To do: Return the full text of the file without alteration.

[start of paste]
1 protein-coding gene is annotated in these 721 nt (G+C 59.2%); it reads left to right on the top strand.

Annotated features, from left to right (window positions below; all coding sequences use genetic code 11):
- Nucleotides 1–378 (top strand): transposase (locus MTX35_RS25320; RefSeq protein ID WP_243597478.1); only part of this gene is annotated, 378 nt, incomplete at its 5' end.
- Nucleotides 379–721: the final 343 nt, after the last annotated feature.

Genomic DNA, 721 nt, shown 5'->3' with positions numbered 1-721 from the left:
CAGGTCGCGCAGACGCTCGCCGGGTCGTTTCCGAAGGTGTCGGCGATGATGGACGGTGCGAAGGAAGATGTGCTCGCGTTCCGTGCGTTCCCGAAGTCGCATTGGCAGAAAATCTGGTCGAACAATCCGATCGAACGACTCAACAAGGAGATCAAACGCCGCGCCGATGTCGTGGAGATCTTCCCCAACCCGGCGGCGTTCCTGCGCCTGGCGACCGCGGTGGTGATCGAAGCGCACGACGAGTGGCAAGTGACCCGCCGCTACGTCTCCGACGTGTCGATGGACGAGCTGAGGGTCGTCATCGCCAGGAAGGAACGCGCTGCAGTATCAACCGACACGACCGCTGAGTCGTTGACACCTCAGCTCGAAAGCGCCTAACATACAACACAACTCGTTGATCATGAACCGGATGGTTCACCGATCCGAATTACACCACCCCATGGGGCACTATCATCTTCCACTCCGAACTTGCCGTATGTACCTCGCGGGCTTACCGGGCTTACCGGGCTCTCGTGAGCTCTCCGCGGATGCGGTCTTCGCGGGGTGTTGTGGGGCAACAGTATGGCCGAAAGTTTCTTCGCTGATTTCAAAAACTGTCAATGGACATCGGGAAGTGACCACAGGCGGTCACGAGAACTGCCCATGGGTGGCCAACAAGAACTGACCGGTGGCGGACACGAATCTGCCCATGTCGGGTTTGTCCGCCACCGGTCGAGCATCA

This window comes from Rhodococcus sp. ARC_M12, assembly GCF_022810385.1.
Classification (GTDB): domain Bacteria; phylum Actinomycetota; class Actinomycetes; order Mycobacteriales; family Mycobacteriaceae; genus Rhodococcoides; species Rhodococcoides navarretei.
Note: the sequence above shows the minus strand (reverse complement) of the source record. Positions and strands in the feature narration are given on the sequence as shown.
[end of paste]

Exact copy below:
1 protein-coding gene is annotated in these 721 nt (G+C 59.2%); it reads left to right on the top strand.

Annotated features, from left to right (window positions below; all coding sequences use genetic code 11):
- Nucleotides 1–378 (top strand): transposase (locus MTX35_RS25320; RefSeq protein ID WP_243597478.1); only part of this gene is annotated, 378 nt, incomplete at its 5' end.
- Nucleotides 379–721: the final 343 nt, after the last annotated feature.

Genomic DNA, 721 nt, shown 5'->3' with positions numbered 1-721 from the left:
CAGGTCGCGCAGACGCTCGCCGGGTCGTTTCCGAAGGTGTCGGCGATGATGGACGGTGCGAAGGAAGATGTGCTCGCGTTCCGTGCGTTCCCGAAGTCGCATTGGCAGAAAATCTGGTCGAACAATCCGATCGAACGACTCAACAAGGAGATCAAACGCCGCGCCGATGTCGTGGAGATCTTCCCCAACCCGGCGGCGTTCCTGCGCCTGGCGACCGCGGTGGTGATCGAAGCGCACGACGAGTGGCAAGTGACCCGCCGCTACGTCTCCGACGTGTCGATGGACGAGCTGAGGGTCGTCATCGCCAGGAAGGAACGCGCTGCAGTATCAACCGACACGACCGCTGAGTCGTTGACACCTCAGCTCGAAAGCGCCTAACATACAACACAACTCGTTGATCATGAACCGGATGGTTCACCGATCCGAATTACACCACCCCATGGGGCACTATCATCTTCCACTCCGAACTTGCCGTATGTACCTCGCGGGCTTACCGGGCTTACCGGGCTCTCGTGAGCTCTCCGCGGATGCGGTCTTCGCGGGGTGTTGTGGGGCAACAGTATGGCCGAAAGTTTCTTCGCTGATTTCAAAAACTGTCAATGGACATCGGGAAGTGACCACAGGCGGTCACGAGAACTGCCCATGGGTGGCCAACAAGAACTGACCGGTGGCGGACACGAATCTGCCCATGTCGGGTTTGTCCGCCACCGGTCGAGCATCA

This window comes from Rhodococcus sp. ARC_M12, assembly GCF_022810385.1.
Classification (GTDB): domain Bacteria; phylum Actinomycetota; class Actinomycetes; order Mycobacteriales; family Mycobacteriaceae; genus Rhodococcoides; species Rhodococcoides navarretei.
Note: the sequence above shows the minus strand (reverse complement) of the source record. Positions and strands in the feature narration are given on the sequence as shown.